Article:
At the Liquor Control Board of Ontario thieves stealing bottles of booze from LCBO stores is apparently nothing to get concerned about — the losses are incurred by Ontario taxpayers after all. Yet when it comes to the practice of journalism? That prompts LCBO management to call the police!
Incredible, but true: the LCBO is completely nonchalant when it comes to skyrocketing theft at its retail stores. But as we found out the other day when reporting the actual extent of the theft, the LCBO subscribes to a “shoot the messenger” mantra.
First off, employees and a security guard at the LCBOS’s Queen’s Quay store tried blocking our cameras. When that didn’t work, they actually called the Toronto Police Service.
Apparently, the practice of journalism is a thought crime when it comes to Ontario’s liquor monopolists. The cops never did show, however, they probably had real crimes to attend to — like gun violence.
The backstory goes back more than a year ago. That’s when Rebel News and some other media outlets first began reporting on the theft problem at the LCBO, something that has noticeably increased in recent months.
But it wasn’t just the theft that was the issue — it was the response to the theft by the LCBO. Namely its response of “look the other way and do virtually nothing.”
Indeed, according to the LCBO’s theft policy, workers shall not attempt to detain or arrest thieves. Instead they’re supposed to alert police or security personnel. Fantastic! Surely that thief is going to politely wait around until law enforcement drops by to make an arrest.
Not surprisingly, according to LCBO whistleblowers, the LCBO’s shop theft policy is a giant loophole that is routinely being exploited by criminals.
All retailers must deal with theft, but given that the LCBO is government-owned (a.k.a., taxpayer-owned), all Ontarians have a stake in this entity that is clearly being mismanaged when it comes to the “five-finger discount” problem.
How much thievery is actually occurring at the LCBO? Incredibly, the LCBO refused to comment, even though this is a government entity that is allegedly committed to transparency and “social responsibility.”
So, we filed a Freedom of Information request for the nitty-gritty numbers. Amazingly the LCBO still denied the release of the theft numbers based on five reasons:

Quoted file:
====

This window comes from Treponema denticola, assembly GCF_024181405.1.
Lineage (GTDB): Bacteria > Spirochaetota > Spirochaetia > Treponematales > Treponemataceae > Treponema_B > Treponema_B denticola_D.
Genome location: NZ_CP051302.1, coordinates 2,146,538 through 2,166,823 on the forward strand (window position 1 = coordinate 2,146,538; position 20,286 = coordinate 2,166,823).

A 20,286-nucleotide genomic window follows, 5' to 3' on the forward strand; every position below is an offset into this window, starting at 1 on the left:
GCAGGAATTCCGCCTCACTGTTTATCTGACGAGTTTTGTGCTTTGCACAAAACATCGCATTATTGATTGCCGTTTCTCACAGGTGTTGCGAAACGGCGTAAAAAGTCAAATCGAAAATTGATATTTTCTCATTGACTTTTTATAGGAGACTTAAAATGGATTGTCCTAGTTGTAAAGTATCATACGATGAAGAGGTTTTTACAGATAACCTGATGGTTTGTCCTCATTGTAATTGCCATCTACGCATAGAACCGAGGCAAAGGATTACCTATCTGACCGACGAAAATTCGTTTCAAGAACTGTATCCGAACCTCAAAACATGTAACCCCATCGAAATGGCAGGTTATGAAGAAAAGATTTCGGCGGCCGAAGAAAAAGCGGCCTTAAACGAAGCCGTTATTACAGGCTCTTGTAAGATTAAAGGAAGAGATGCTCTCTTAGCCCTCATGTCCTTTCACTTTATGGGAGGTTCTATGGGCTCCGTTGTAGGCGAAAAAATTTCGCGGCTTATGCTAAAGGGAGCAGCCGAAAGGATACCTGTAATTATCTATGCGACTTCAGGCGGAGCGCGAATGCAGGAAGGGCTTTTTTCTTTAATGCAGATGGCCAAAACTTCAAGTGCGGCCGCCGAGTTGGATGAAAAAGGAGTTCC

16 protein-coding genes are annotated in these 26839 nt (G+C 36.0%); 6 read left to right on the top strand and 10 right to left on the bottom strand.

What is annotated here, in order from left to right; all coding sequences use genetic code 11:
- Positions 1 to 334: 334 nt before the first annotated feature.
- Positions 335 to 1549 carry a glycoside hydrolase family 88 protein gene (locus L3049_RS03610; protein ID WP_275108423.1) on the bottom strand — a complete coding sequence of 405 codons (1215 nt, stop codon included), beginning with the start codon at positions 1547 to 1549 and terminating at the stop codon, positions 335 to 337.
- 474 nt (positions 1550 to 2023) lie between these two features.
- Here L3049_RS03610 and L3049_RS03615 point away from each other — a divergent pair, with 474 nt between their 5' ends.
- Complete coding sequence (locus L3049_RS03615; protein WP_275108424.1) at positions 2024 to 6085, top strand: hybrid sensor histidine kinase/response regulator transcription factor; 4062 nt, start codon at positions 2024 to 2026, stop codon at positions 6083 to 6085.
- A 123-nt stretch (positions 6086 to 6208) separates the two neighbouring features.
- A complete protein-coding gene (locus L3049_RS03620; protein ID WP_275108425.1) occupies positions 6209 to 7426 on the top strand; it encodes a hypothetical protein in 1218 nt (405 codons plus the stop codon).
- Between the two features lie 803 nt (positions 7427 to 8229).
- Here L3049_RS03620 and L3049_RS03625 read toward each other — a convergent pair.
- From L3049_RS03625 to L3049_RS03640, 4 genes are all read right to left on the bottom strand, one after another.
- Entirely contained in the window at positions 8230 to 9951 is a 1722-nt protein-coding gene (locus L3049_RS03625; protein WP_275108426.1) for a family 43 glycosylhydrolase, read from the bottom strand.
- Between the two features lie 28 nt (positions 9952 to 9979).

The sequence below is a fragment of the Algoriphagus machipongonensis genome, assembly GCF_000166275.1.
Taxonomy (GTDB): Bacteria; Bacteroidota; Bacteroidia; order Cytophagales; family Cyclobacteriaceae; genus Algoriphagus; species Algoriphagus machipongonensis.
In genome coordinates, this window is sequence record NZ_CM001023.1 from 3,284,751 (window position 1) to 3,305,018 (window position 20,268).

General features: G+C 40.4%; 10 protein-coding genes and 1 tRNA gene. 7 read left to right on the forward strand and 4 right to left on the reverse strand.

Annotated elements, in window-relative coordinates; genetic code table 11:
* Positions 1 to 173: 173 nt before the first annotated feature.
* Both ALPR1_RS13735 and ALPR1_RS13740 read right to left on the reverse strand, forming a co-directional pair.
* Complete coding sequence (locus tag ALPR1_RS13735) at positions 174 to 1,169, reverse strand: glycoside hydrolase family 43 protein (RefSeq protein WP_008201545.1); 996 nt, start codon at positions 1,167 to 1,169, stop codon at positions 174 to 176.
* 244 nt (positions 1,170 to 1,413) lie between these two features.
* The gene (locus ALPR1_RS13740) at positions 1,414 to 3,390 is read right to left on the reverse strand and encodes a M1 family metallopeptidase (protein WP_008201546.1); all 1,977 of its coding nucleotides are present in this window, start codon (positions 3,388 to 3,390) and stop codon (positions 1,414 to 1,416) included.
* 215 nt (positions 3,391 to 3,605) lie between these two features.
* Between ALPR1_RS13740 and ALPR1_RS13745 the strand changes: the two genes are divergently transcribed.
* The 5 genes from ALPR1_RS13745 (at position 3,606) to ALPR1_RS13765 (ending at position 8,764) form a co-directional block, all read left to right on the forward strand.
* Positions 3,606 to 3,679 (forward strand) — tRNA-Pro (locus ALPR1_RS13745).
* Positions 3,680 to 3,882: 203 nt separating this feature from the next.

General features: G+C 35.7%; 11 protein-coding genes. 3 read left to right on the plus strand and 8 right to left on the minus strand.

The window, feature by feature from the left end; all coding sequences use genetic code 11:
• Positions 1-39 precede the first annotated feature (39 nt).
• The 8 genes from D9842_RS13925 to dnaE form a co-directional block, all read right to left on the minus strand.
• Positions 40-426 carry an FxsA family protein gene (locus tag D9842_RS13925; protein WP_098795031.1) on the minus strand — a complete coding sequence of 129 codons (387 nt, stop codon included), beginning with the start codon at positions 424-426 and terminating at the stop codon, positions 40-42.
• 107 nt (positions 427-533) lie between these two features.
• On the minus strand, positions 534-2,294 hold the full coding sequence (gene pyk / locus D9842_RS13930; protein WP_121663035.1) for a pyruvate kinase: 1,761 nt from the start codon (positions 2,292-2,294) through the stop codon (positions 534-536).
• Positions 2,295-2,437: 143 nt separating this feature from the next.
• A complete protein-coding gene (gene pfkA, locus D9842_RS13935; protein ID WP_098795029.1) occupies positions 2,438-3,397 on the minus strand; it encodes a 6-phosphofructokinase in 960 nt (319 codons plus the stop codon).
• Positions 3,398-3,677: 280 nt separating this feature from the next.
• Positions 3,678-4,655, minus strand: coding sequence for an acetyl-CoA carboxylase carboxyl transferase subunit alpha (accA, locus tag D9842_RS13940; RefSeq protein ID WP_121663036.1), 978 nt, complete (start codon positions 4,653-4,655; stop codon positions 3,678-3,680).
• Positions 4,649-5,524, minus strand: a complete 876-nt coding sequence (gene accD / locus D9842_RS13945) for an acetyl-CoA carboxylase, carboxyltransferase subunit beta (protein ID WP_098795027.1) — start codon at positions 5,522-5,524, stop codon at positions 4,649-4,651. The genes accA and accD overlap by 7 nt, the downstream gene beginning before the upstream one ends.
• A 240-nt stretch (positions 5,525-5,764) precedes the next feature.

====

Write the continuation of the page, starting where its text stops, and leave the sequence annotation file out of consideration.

- Advice to government
- Law enforcement
- Economic and other interests of Ontario
- Personal privacy
- Excluded employment and labour relations information.
So what do those five reasons actually mean in tangible terms? Frankly, we have no idea.
Take “advice to government.” The LCBO, as a crown corporation, should actually be taking its advice from government (unless the tail wags the dog in Ontario these days).
As for “personal privacy”? We’re not asking for the names of the thieves (as if criminals are entitled to privacy, anyway). We just wanted the sheer dollar amount of the thievery.
What about “law enforcement”? It would seem that the bureaucrats the liquor board are just making up nonsense to cover their collective butts.
But at Rebel News we don’t bend the knee. So, we appealed the decision and we scored yet another victory when we won our case. And we now — finally — have that number!
In fiscal year 2018–2019, the LCBO saw more than $5.1 million of booze disappear. Worse, as we discovered in reporting this story, the LCBO is far more concerned about keeping this number secret than actually clamping down on the thievery!
And the thievery is a growing racket. Much of the booze being stolen form the shelves of LCBO stores is destined for the resale market. Translation: many of the thieves aren’t impoverished alcoholics or destitute tramps, but illicit entrepreneurs.
What a fantastic business model: just imagine, receiving all of your stock for free... or more accurately, getting your stock paid for by the Ontario taxpayer. Gee, is this what Premier Doug Ford meant in 2018 when he pledged that under the PCs Ontario would be “open for business”?
Alas, we’ll never know. Not only did the LCBO headquarters refuse to comment, but calls and emails to the office of Rod Phillips, Ontario’s finance minister, were not returned.
It’s enough to cause one to drink.